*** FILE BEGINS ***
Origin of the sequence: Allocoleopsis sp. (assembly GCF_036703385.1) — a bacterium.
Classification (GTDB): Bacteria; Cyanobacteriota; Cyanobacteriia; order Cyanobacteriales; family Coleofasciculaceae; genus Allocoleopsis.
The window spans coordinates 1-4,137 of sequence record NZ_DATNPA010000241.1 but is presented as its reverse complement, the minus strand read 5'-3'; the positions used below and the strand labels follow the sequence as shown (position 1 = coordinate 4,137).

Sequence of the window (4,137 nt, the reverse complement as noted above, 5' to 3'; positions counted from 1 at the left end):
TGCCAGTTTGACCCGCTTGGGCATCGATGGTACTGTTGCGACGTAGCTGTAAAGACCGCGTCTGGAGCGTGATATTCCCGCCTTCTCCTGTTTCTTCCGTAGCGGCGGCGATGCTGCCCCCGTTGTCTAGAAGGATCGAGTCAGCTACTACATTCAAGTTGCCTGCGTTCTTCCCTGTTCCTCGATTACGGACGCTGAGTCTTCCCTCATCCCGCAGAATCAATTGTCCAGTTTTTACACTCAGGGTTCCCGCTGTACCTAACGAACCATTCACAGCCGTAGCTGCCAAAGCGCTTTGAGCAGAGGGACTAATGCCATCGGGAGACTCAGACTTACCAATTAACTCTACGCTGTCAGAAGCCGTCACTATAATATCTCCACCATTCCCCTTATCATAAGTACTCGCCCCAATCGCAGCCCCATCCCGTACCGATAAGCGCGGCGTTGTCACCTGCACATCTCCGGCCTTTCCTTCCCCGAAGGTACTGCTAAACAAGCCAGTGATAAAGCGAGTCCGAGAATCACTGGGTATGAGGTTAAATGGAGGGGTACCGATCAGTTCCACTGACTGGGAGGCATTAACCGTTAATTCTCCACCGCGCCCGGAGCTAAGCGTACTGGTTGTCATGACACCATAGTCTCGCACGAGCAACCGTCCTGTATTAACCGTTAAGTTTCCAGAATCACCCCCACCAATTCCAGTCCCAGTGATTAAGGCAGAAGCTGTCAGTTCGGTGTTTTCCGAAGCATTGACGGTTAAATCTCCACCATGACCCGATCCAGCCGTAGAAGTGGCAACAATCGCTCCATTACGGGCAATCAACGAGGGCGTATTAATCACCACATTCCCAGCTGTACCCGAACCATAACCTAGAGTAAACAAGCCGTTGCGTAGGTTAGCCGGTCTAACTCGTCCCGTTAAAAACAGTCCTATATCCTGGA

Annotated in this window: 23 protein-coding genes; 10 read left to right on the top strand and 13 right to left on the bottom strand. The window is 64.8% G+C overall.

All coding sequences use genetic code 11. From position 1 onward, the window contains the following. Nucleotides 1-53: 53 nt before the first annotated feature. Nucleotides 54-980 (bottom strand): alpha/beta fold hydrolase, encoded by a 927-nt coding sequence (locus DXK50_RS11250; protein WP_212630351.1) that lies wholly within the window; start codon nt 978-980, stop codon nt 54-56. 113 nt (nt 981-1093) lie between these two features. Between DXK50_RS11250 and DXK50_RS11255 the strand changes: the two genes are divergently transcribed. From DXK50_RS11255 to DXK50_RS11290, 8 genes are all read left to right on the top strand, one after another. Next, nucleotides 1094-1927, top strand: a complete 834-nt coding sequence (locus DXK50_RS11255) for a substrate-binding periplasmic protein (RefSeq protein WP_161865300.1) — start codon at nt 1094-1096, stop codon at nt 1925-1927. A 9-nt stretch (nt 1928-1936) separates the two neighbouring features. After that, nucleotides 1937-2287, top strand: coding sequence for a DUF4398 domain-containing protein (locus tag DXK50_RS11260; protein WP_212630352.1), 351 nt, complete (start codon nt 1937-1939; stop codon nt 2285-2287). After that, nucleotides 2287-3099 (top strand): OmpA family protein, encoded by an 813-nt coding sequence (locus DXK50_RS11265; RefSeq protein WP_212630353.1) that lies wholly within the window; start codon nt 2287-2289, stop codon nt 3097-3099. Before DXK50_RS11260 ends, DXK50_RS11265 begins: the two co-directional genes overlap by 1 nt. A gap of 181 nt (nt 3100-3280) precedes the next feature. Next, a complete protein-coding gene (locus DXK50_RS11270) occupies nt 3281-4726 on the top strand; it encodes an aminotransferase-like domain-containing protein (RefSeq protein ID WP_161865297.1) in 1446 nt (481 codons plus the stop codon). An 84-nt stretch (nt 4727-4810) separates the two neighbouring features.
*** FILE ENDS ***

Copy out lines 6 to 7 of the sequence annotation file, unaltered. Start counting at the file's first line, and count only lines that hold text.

Annotated in this window: 23 protein-coding genes; 10 read left to right on the top strand and 13 right to left on the bottom strand. The window is 64.8% G+C overall.

All coding sequences use genetic code 11. From position 1 onward, the window contains the following. Nucleotides 1-53: 53 nt before the first annotated feature. Nucleotides 54-980 (bottom strand): alpha/beta fold hydrolase, encoded by a 927-nt coding sequence (locus DXK50_RS11250; protein WP_212630351.1) that lies wholly within the window; start codon nt 978-980, stop codon nt 54-56. 113 nt (nt 981-1093) lie between these two features. Between DXK50_RS11250 and DXK50_RS11255 the strand changes: the two genes are divergently transcribed. From DXK50_RS11255 to DXK50_RS11290, 8 genes are all read left to right on the top strand, one after another. Next, nucleotides 1094-1927, top strand: a complete 834-nt coding sequence (locus DXK50_RS11255) for a substrate-binding periplasmic protein (RefSeq protein WP_161865300.1) — start codon at nt 1094-1096, stop codon at nt 1925-1927. A 9-nt stretch (nt 1928-1936) separates the two neighbouring features. After that, nucleotides 1937-2287, top strand: coding sequence for a DUF4398 domain-containing protein (locus tag DXK50_RS11260; protein WP_212630352.1), 351 nt, complete (start codon nt 1937-1939; stop codon nt 2285-2287). After that, nucleotides 2287-3099 (top strand): OmpA family protein, encoded by an 813-nt coding sequence (locus DXK50_RS11265; RefSeq protein WP_212630353.1) that lies wholly within the window; start codon nt 2287-2289, stop codon nt 3097-3099. Before DXK50_RS11260 ends, DXK50_RS11265 begins: the two co-directional genes overlap by 1 nt. A gap of 181 nt (nt 3100-3280) precedes the next feature. Next, a complete protein-coding gene (locus DXK50_RS11270) occupies nt 3281-4726 on the top strand; it encodes an aminotransferase-like domain-containing protein (RefSeq protein ID WP_161865297.1) in 1446 nt (481 codons plus the stop codon). An 84-nt stretch (nt 4727-4810) separates the two neighbouring features.